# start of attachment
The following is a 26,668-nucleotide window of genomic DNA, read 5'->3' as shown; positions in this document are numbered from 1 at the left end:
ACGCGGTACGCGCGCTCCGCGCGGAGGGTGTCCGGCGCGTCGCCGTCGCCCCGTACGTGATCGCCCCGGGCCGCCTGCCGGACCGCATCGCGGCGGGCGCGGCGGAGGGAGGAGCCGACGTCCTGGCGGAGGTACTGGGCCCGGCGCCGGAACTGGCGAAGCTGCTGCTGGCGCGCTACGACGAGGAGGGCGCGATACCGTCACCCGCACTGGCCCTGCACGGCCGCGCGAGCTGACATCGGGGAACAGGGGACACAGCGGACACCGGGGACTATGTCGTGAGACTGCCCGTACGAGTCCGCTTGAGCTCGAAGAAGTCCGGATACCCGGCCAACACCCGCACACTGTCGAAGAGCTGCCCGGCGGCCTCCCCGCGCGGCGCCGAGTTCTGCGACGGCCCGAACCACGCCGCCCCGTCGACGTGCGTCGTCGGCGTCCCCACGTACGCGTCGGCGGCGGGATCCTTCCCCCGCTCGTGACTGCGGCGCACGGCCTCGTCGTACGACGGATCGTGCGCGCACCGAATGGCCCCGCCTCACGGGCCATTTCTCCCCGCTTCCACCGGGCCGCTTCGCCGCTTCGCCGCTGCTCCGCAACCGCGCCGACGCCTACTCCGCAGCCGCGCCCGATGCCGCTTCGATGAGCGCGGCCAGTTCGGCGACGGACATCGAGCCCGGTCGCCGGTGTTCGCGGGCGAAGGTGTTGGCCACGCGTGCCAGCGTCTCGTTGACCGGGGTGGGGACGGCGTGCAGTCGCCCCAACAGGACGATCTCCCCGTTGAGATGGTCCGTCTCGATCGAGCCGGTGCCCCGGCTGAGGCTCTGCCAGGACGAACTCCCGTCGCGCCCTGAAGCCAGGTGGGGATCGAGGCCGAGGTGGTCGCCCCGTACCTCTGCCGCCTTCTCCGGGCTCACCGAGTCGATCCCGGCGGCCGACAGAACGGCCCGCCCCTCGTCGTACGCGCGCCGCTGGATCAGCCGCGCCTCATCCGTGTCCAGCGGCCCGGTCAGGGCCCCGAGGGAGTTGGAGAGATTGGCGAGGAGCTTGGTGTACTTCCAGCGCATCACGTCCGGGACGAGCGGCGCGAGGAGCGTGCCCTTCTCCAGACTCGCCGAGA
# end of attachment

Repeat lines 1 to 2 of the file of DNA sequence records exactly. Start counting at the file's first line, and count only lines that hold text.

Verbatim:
The following is a 26,668-nucleotide window of genomic DNA, read 5'->3' as shown; positions in this document are numbered from 1 at the left end:
ACGCGGTACGCGCGCTCCGCGCGGAGGGTGTCCGGCGCGTCGCCGTCGCCCCGTACGTGATCGCCCCGGGCCGCCTGCCGGACCGCATCGCGGCGGGCGCGGCGGAGGGAGGAGCCGACGTCCTGGCGGAGGTACTGGGCCCGGCGCCGGAACTGGCGAAGCTGCTGCTGGCGCGCTACGACGAGGAGGGCGCGATACCGTCACCCGCACTGGCCCTGCACGGCCGCGCGAGCTGACATCGGGGAACAGGGGACACAGCGGACACCGGGGACTATGTCGTGAGACTGCCCGTACGAGTCCGCTTGAGCTCGAAGAAGTCCGGATACCCGGCCAACACCCGCACACTGTCGAAGAGCTGCCCGGCGGCCTCCCCGCGCGGCGCCGAGTTCTGCGACGGCCCGAACCACGCCGCCCCGTCGACGTGCGTCGTCGGCGTCCCCACGTACGCGTCGGCGGCGGGATCCTTCCCCCGCTCGTGACTGCGGCGCACGGCCTCGTCGTACGACGGATCGTGCGCGCACCGAATGGCCCCGCCTCACGGGCCATTTCTCCCCGCTTCCACCGGGCCGCTTCGCCGCTTCGCCGCTGCTCCGCAACCGCGCCGACGCCTACTCCGCAGCCGCGCCCGATGCCGCTTCGATGAGCGCGGCCAGTTCGGCGACGGACATCGAGCCCGGTCGCCGGTGTTCGCGGGCGAAGGTGTTGGCCACGCGTGCCAGCGTCTCGTTGACCGGGGTGGGGACGGCGTGCAGTCGCCCCAACAGGACGATCTCCCCGTTGAGATGGTCCGTCTCGATCGAGCCGGTGCCCCGGCTGAGGCTCTGCCAGGACGAACTCCCGTCGCGCCCTGAAGCCAGGTGGGGATCGAGGCCGAGGTGGTCGCCCCGTACCTCTGCCGCCTTCTCCGGGCTCACCGAGTCGATCCCGGCGGCCGACAGAACGGCCCGCCCCTCGTCGTACGCGCGCCGCTGGATCAGCCGCGCCTCATCCGTGTCCAGCGGCCCGGTCAGGGCCCCGAGGGAGTTGGAGAGATTGGCGAGGAGCTTGGTGTACTTCCAGCGCATCACGTCCGGGACGAGCGGCGCGAGGAGCGTGCCCTTCTCCAGACTCGCCGAGA